Kenya's government has been slow to acknowledge the scale of the problem, leaving tour operators frustrated and angry. Yesterday the information minister, Samuel Poghisio, admitted that the last month had been a "dark period in history", but said the violence was fading and urged tourists not be put off, as the situation was "not what you hear and what you see".

The hard facts - more than 1,000 people dead and more than 300,000 displaced - tell their own story, but it is true that tourist areas have been largely unaffected by the unrest. Most of the clashes between ethnic groups, and between police and protesters, have happened in the west, off the safari circuit, or in low-income areas of Nairobi.

The exceptions were the lakeside towns of Naivasha and Nakuru, which erupted into violence last week, but local travel agents say it is now safe to travel there. All are desperate to stress that throughout the crisis not a single foreign holidaymaker has been harmed.

The few intrepid tourists on safari trips in recent weeks have sometimes had an entire resort to themselves. In the Masai Mara and Samburu game reserves, as well as the lush foothills around Mount Kenya, some lodges have shut for the season rather than open for only one or two guests.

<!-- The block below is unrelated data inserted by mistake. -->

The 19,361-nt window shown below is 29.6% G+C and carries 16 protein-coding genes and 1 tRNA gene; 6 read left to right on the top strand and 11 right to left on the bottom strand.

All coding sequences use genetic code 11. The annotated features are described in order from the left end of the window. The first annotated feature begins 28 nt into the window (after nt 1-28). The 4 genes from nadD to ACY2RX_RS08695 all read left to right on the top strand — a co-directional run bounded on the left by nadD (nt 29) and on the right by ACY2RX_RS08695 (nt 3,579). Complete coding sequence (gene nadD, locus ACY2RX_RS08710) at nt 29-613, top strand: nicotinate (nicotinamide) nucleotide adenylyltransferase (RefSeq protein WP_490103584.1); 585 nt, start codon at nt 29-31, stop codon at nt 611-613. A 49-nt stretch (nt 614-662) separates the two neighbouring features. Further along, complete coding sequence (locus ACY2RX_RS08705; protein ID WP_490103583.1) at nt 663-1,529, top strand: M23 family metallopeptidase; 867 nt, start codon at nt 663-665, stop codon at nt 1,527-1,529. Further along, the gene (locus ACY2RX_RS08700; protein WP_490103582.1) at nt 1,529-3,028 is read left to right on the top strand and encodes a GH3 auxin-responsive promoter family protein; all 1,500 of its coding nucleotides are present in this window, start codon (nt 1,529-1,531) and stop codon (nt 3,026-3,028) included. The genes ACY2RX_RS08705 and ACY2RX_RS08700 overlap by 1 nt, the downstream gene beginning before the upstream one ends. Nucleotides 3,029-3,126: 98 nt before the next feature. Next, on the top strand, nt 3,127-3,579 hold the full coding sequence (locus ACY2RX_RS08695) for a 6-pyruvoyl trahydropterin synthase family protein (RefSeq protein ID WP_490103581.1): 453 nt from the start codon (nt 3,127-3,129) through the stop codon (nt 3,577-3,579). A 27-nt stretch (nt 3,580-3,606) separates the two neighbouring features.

But it is along the picturesque coastal region, which generates around two-thirds of all tourist revenue, that the effects are most keenly felt. Nearly all the hotels, from all-inclusive package destinations to the plush five-star resorts, were overbooked for January and February. But as soon Kibaki was controversially sworn in on December 30, sparking the violence, the cancellations started to pour in. Flights from Europe arrived empty and departed full.

Statistics compiled at a recent crisis meeting of coastal hoteliers show just how dire the situation is. Of the 28 resorts surveyed, occupancy rates ranged from zero to 36%. Only one of the hotels had yet to lay off staff.

A few miles north of Mombasa the Sarova Whitesands resort, the second largest hotel in East Africa, was eerily quiet. Only 60 of the 338 rooms were occupied. All the casual and contract staff have been sent home, and half the employees are on compulsory leave. A sign leading to one section of the five-star hotel saying "You are now entering a quiet zone" was redundant: the entire wing was vacant.